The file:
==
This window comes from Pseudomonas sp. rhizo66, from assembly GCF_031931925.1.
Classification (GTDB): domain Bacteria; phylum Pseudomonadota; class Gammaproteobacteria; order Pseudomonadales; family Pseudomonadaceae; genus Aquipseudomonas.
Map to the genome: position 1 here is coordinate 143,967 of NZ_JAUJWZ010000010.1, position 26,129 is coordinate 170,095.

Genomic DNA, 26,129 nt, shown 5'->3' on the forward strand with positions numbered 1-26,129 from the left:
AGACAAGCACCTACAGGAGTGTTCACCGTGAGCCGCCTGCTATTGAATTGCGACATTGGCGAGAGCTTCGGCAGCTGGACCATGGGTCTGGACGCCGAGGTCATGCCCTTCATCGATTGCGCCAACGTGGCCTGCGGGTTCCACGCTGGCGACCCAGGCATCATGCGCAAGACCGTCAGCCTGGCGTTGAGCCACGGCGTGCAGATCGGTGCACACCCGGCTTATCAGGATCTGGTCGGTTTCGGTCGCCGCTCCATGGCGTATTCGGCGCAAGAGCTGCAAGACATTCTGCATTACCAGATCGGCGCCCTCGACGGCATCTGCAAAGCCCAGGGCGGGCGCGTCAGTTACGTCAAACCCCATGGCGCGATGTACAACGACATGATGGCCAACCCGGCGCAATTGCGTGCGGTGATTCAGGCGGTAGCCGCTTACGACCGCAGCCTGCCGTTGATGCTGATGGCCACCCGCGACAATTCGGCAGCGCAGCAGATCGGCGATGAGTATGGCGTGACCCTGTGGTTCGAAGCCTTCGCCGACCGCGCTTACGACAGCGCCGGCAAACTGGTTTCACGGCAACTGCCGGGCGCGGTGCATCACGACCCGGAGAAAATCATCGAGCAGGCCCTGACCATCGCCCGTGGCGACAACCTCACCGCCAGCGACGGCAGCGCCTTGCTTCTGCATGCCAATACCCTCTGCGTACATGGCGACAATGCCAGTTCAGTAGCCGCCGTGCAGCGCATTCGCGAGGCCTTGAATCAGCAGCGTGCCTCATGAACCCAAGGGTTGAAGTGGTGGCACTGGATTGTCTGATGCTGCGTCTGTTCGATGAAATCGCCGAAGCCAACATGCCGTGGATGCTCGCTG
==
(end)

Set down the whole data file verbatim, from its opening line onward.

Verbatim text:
This window comes from Pseudomonas sp. rhizo66, from assembly GCF_031931925.1.
Classification (GTDB): domain Bacteria; phylum Pseudomonadota; class Gammaproteobacteria; order Pseudomonadales; family Pseudomonadaceae; genus Aquipseudomonas.
Map to the genome: position 1 here is coordinate 143,967 of NZ_JAUJWZ010000010.1, position 26,129 is coordinate 170,095.

Genomic DNA, 26,129 nt, shown 5'->3' on the forward strand with positions numbered 1-26,129 from the left:
AGACAAGCACCTACAGGAGTGTTCACCGTGAGCCGCCTGCTATTGAATTGCGACATTGGCGAGAGCTTCGGCAGCTGGACCATGGGTCTGGACGCCGAGGTCATGCCCTTCATCGATTGCGCCAACGTGGCCTGCGGGTTCCACGCTGGCGACCCAGGCATCATGCGCAAGACCGTCAGCCTGGCGTTGAGCCACGGCGTGCAGATCGGTGCACACCCGGCTTATCAGGATCTGGTCGGTTTCGGTCGCCGCTCCATGGCGTATTCGGCGCAAGAGCTGCAAGACATTCTGCATTACCAGATCGGCGCCCTCGACGGCATCTGCAAAGCCCAGGGCGGGCGCGTCAGTTACGTCAAACCCCATGGCGCGATGTACAACGACATGATGGCCAACCCGGCGCAATTGCGTGCGGTGATTCAGGCGGTAGCCGCTTACGACCGCAGCCTGCCGTTGATGCTGATGGCCACCCGCGACAATTCGGCAGCGCAGCAGATCGGCGATGAGTATGGCGTGACCCTGTGGTTCGAAGCCTTCGCCGACCGCGCTTACGACAGCGCCGGCAAACTGGTTTCACGGCAACTGCCGGGCGCGGTGCATCACGACCCGGAGAAAATCATCGAGCAGGCCCTGACCATCGCCCGTGGCGACAACCTCACCGCCAGCGACGGCAGCGCCTTGCTTCTGCATGCCAATACCCTCTGCGTACATGGCGACAATGCCAGTTCAGTAGCCGCCGTGCAGCGCATTCGCGAGGCCTTGAATCAGCAGCGTGCCTCATGAACCCAAGGGTTGAAGTGGTGGCACTGGATTGTCTGATGCTGCGTCTGTTCGATGAAATCGCCGAAGCCAACATGCCGTGGATGCTCGCTG